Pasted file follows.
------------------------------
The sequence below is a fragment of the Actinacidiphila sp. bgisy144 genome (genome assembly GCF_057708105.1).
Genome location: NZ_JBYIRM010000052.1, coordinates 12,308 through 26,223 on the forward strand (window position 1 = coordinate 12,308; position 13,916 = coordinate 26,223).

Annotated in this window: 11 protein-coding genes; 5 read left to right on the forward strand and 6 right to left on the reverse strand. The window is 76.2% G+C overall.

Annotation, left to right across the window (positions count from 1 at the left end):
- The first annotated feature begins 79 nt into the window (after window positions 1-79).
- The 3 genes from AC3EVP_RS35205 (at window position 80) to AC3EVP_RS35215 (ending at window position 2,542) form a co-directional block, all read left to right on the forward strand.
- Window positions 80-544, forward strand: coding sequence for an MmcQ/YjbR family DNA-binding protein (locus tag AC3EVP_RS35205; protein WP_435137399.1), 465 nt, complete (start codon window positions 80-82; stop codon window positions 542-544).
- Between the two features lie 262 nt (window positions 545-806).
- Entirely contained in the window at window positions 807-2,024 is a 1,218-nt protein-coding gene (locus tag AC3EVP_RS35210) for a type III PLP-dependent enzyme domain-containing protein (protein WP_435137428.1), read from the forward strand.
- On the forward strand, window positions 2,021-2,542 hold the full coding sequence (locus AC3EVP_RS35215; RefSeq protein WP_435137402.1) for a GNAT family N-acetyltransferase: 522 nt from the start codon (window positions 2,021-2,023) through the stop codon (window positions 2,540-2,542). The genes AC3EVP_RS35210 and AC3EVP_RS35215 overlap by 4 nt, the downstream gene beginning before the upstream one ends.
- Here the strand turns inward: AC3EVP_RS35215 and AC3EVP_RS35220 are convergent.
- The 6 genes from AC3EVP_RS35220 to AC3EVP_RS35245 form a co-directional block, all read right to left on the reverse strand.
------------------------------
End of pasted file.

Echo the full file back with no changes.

The sequence below is a fragment of the Actinacidiphila sp. bgisy144 genome (genome assembly GCF_057708105.1).
Genome location: NZ_JBYIRM010000052.1, coordinates 12,308 through 26,223 on the forward strand (window position 1 = coordinate 12,308; position 13,916 = coordinate 26,223).

Annotated in this window: 11 protein-coding genes; 5 read left to right on the forward strand and 6 right to left on the reverse strand. The window is 76.2% G+C overall.

Annotation, left to right across the window (positions count from 1 at the left end):
- The first annotated feature begins 79 nt into the window (after window positions 1-79).
- The 3 genes from AC3EVP_RS35205 (at window position 80) to AC3EVP_RS35215 (ending at window position 2,542) form a co-directional block, all read left to right on the forward strand.
- Window positions 80-544, forward strand: coding sequence for an MmcQ/YjbR family DNA-binding protein (locus tag AC3EVP_RS35205; protein WP_435137399.1), 465 nt, complete (start codon window positions 80-82; stop codon window positions 542-544).
- Between the two features lie 262 nt (window positions 545-806).
- Entirely contained in the window at window positions 807-2,024 is a 1,218-nt protein-coding gene (locus tag AC3EVP_RS35210) for a type III PLP-dependent enzyme domain-containing protein (protein WP_435137428.1), read from the forward strand.
- On the forward strand, window positions 2,021-2,542 hold the full coding sequence (locus AC3EVP_RS35215; RefSeq protein WP_435137402.1) for a GNAT family N-acetyltransferase: 522 nt from the start codon (window positions 2,021-2,023) through the stop codon (window positions 2,540-2,542). The genes AC3EVP_RS35210 and AC3EVP_RS35215 overlap by 4 nt, the downstream gene beginning before the upstream one ends.
- Here the strand turns inward: AC3EVP_RS35215 and AC3EVP_RS35220 are convergent.
- The 6 genes from AC3EVP_RS35220 to AC3EVP_RS35245 form a co-directional block, all read right to left on the reverse strand.